Your question doesn't specify which platform (OS) it is about. But if it is about good old mainframes (running zOS, whereas the z stands for "zero downtime ..."), then these would be some possible options to pick from (quotes are from the linked pages):
Compuware Source Code Download for Endevor, PDS, and ISPW Plugin.
... allows Jenkins users to ...
For centralized systems, think of it like a technical library. (might be a stretch of the imagination how this hypothetical library functions...)
If you are an author of a document, you might checkout the library copy, make changes, return it check it back in to the library for the world to see.
This can become an issue if the library has digital copies, ...
We require a review process using Pull requests in github onto our main dev or master branches. During that review process, we will mark pull requests as requiring changes if many files have white space or line ending differences, and insist that they follow the formatting of the dev or master branch they are making the pull request for.
There are also some ...
You could use per repository config to override the user's config on a per-repository basis. When done on the repo considered to be the central source it should propagate with clones and pulls to other repos including local ones thus overriding centrally the local config.
You can further enforce this through hooks in your central repo to check that file ...
With the SCM repository as the main subject then'
checkout is getting changes out from the local or remote repository (into your local working directory).
checkin is putting changes back into the the local or remote repository (from your local working directory).
If you want a beautiful integration between Docker and SCM, GitLab provides it's own built-in Docker registry. This makes publishing a Docker image in the build pipeline a breeze.
The other big advantage of GitLab Docker registry is that it supports multiple Docker repositories for each GitLab repo. This allows you to create a new Docker repo for each ...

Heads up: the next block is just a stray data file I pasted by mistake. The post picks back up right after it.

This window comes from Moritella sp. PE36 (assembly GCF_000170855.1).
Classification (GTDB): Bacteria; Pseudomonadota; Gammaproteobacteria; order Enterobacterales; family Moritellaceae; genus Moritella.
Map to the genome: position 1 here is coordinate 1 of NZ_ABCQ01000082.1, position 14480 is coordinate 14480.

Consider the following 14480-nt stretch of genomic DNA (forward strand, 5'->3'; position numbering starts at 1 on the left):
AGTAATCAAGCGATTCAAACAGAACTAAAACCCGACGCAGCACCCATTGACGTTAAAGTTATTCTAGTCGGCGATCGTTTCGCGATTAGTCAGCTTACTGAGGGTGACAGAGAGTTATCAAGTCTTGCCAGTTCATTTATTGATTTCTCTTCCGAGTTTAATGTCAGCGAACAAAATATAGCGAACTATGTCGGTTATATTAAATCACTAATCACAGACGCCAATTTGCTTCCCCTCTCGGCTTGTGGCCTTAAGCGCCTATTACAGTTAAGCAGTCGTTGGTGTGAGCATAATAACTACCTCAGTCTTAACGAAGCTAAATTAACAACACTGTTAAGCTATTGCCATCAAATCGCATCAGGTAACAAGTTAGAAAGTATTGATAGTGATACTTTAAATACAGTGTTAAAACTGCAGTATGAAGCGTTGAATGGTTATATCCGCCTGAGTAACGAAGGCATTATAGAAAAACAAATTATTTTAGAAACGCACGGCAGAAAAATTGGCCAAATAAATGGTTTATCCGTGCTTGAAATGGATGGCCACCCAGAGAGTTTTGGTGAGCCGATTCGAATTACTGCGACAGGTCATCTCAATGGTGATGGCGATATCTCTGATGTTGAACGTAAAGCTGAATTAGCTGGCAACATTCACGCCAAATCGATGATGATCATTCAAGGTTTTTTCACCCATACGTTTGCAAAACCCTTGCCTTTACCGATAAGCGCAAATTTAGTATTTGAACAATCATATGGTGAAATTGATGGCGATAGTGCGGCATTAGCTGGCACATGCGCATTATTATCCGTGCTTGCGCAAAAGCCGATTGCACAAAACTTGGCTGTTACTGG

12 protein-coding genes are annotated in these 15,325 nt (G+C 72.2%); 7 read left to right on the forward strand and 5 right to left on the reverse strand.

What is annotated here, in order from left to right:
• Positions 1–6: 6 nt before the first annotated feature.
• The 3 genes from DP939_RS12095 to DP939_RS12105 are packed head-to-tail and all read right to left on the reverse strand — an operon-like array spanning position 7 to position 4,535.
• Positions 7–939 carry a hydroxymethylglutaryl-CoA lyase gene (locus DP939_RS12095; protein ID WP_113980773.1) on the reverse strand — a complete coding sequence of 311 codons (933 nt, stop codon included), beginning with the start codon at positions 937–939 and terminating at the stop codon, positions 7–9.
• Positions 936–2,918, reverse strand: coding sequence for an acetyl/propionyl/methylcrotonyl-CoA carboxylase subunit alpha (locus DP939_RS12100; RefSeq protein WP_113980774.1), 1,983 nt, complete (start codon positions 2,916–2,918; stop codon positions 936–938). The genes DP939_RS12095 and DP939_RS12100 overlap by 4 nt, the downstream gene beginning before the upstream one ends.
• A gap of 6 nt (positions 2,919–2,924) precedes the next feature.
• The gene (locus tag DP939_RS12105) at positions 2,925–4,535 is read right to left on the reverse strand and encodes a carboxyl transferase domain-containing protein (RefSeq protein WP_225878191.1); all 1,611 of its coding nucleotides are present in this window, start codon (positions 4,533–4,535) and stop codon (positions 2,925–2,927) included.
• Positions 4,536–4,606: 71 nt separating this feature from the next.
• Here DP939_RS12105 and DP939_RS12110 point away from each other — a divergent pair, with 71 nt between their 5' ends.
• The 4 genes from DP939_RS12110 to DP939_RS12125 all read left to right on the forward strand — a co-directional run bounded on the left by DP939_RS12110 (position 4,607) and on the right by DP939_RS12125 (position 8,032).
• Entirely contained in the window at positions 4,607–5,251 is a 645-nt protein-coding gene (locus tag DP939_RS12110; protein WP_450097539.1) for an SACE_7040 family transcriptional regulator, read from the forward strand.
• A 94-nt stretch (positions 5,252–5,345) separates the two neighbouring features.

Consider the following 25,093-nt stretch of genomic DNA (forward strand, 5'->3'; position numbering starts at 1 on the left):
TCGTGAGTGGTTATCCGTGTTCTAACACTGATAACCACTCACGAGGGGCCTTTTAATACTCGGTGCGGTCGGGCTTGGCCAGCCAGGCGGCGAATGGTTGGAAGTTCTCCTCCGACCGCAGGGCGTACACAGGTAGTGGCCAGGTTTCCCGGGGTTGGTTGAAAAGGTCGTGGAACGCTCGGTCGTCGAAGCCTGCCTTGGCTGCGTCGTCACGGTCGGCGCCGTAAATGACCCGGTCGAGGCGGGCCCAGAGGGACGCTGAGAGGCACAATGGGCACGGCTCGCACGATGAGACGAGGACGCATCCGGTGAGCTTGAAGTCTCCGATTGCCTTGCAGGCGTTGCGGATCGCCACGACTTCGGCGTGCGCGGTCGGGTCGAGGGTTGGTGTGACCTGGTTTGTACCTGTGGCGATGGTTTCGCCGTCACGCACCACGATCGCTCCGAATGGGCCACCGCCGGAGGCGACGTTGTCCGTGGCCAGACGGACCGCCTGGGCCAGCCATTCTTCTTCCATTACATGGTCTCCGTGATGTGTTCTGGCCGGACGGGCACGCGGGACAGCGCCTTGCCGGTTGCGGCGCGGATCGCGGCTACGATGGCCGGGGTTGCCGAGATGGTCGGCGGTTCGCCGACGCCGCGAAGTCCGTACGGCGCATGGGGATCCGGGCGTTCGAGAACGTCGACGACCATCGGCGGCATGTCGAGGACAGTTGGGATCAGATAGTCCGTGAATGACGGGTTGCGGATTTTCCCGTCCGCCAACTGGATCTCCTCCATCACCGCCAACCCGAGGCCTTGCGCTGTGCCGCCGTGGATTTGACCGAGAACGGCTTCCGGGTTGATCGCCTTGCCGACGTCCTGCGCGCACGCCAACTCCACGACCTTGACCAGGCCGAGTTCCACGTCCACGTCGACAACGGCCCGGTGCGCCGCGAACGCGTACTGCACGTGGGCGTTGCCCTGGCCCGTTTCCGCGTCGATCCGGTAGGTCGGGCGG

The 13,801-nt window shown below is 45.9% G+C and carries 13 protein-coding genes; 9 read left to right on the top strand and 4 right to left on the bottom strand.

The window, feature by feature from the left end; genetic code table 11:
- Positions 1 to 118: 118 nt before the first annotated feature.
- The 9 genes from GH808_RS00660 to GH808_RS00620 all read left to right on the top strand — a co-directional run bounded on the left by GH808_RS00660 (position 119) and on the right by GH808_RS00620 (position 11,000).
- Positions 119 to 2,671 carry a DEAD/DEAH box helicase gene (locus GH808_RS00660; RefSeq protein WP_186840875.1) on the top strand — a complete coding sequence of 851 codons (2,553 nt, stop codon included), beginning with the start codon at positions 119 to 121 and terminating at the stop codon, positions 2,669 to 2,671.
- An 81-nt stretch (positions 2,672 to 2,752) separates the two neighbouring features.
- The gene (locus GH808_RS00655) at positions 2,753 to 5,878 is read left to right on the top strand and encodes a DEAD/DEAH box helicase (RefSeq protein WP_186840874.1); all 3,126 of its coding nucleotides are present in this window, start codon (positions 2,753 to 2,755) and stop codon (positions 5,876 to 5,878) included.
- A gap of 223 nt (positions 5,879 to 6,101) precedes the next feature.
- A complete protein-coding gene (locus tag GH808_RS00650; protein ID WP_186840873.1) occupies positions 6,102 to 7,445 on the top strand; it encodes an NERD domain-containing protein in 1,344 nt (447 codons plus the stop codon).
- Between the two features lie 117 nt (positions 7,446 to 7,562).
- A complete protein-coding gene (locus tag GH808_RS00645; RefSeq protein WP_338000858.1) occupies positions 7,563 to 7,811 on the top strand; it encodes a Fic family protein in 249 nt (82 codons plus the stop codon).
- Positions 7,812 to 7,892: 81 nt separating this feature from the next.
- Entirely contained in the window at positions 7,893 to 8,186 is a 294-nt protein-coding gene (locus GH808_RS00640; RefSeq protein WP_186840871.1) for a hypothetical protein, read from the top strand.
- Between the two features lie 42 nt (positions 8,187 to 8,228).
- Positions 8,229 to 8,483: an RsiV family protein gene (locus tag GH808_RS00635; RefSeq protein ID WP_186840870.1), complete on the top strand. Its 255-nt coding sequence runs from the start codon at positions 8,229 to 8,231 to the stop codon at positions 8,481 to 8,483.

I was able to get an answer over here forums.docker.com Credit goes to dmaze.
Set up some sort of automated build system (“continuous integration” in the current trendy term). Docker is sufficiently mainstream at this point that any of the cloud-based or locally-installed CI systems can do it.
In your Dockerfile, use a LABEL to record the source of the ...
Having spent lots of time on github and various private corporate repos on gitlab and such there are certain things that make a huge difference in how good a repo seems to me:
Does the README clearly state what the software does? Hopefully it also provides some code snippets, usage examples, and links to the preferred support forum. Any build or runtime ...
The answers above assume managing source code for z/OS has to be different from any other platform. The answer 10 years ago might have been the above. But z/OS has evolved along with the z hardware and it is no longer separate. You can use a modern source code manager such as Git for all your source code including any COBOL or PL/I or assembler you might ...
Checkout is an exclusive lock on modifying a branch of object in a repository.
Checkin is a release of exclusive lock.
There are two kinds of source control systems depending on what is the smallest unit of branching.
1) Per repository branching (CVS, SVN, GIT, Perforce, ... etc)
In products where you branch the entire repository, checkout will ...